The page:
btw, on General Zia, I was told by a retired officer with first hand knowledge that General Nawazish wanted him fired or even court-martial-ed for exceeding his brief in Jordan. And that General Zia’s skin was ultimately saved by General Hamid, who was the army chief at that time. Zia went (as described below) to General Gul Hassan, who was CGS and who then went to General Hamid. Hamid decided to give another chance to Zia because Zia had been his brigade major when he was a brigadier and senior officers feel somewhat protective towards juniors who had served with them. .
In fact, General Hamid saved Zia’s career twice. When Zia was a major, he was reported to the GOC (general officer commanding) of his division by a JCO for preaching wahabi-ism to men in the mosque (it was most unusual for an officer to be even going to the mosque in those days, so this was a big no-no). The GOC, General Haq Nawaz, was a bearded Muslim but also an old-school officer, and he ordered that Zia be immediately knocked down to captain..a demotion that would have effectively ended his career. But Zia went begging to Brigadier Hamid and Hamid went to Haq Nawaz on his behalf and Haq Nawaz rescinded his order and just transferred him out without adverse comment.
So General Hamid can be held responsible for twice saving the career of the man who most decisively moved Pakistan on to a jihadist course; a course that was always hidden in the two-nation theory, but only as one possible outcome.
King’s Counsel by Jack O’Connell with Vernon Loeb (New York: W. W. Norton & Company, 2011), p. 266
King’s Counsel by Jack O’Connell is a fascinating account of important events of Middle East by someone who was involved in different capacities. This book was published in 2011 after Jack’s death. A brief biography of author is important to understand his role. Jack earned well rounded qualifications in different fields before joining Central Intelligence Agency (CIA). He earned a bachelor’s degree in Foreign Service and a law degree from Georgetown University. He had an interesting connection with Pakistan. He earned a Master of Islamic Law degree from Punjab University in Lahore in early 1950s. His mentor asked him to write his masters thesis on whether it was possible for an Islamic country to be a democratic state. Jack concluded that there was nothing in Islam that would prevent an Islamic country to be a democratic state. His idea was convincing enough that head of the department arranged for Jack to present a paper to the Constitutional Committee then working on writing the constitution of the newly independent Pakistan. Jack was also selected for the 1952 Pakistan Olympic basketball team. However, due to lack of funds Pakistani team never made it to Helsinki. After joining CIA, he worked at Pakistan desk and the Near East Operations Division.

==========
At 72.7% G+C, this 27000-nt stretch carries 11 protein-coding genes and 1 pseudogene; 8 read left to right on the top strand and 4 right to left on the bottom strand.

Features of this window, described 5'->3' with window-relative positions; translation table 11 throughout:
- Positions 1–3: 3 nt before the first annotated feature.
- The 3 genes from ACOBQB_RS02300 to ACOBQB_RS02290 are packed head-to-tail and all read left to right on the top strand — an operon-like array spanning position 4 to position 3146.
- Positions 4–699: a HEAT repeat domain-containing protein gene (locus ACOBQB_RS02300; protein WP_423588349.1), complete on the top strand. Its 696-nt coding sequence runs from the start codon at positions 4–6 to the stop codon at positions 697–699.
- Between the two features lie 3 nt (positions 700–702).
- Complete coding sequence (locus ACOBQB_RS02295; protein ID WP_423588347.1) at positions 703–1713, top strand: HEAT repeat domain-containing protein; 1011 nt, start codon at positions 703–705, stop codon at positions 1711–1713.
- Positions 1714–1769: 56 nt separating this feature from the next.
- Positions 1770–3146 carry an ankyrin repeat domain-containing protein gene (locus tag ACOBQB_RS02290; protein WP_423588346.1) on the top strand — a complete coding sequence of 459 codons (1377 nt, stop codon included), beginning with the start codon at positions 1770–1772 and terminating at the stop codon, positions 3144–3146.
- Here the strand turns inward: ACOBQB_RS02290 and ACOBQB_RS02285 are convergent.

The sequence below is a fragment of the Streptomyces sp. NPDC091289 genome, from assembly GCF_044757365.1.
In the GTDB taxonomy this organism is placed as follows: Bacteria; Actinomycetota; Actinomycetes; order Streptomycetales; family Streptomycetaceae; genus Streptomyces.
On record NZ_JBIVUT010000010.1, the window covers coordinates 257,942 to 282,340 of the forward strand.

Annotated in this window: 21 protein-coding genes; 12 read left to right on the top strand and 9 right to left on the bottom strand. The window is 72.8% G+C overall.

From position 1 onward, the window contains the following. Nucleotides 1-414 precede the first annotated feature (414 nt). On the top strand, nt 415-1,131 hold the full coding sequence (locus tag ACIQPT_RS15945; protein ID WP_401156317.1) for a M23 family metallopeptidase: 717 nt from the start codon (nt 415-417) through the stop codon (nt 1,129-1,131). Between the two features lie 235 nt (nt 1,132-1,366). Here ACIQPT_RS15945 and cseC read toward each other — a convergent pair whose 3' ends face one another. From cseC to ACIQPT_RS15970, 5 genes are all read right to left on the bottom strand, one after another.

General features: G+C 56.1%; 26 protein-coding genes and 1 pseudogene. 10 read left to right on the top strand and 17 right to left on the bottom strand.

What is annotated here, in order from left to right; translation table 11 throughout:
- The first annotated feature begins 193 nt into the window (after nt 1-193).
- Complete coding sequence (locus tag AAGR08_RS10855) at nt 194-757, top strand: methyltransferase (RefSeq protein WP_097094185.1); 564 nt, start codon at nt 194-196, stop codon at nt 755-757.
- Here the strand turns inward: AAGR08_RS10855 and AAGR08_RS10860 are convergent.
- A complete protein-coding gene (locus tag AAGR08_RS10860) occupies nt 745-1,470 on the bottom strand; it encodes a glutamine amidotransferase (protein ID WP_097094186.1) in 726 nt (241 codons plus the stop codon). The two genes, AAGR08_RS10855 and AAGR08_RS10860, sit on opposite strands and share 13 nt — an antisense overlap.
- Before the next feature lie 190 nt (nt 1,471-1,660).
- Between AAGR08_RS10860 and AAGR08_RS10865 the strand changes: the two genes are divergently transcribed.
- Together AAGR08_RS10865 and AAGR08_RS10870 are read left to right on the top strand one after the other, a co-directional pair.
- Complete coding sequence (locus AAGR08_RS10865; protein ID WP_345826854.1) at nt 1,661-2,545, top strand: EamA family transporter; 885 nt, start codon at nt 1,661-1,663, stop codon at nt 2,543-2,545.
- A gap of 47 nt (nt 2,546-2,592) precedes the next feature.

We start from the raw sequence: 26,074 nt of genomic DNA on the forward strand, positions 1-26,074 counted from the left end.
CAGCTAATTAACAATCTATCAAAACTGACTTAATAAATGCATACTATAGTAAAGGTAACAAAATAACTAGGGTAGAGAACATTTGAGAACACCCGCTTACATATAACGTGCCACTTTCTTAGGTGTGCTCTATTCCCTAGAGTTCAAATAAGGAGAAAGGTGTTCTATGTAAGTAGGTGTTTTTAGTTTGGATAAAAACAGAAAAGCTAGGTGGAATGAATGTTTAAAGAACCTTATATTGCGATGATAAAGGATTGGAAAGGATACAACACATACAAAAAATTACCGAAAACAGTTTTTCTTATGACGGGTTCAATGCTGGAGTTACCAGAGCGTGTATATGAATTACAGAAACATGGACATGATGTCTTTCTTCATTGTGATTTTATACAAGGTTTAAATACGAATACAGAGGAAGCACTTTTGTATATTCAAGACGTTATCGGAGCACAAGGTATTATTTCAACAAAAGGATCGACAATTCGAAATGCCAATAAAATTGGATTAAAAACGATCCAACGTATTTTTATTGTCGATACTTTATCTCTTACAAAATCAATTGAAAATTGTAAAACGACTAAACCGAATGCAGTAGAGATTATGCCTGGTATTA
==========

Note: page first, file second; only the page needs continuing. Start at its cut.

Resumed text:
Jack joined the Middle East Division of CIA in 1950s and worked at the headquarters. He first met King Hussain of Jordan in 1958 when Jack was thirty two and King Hussain twenty two. Jack’s mission was to appraise King about a possible coup attempt. This relationship developed into a life long friendship until King Hussain’s death. Jack served as deputy chief of Beirut station from 1960 to 1963 and station chief of Amman from 1963 to 1970. He had the front row seat to two most important events of that time period; 1967 Arab-Israeli war and 1970 Jordanian military action against Palestinian guerrillas. Jack left CIA in 1972 and joined a law firm in Washington. He was Jordan’s attorney right until his death in 2010 and in this capacity was engaged with both Jordanian and American officials in back room diplomatic channels.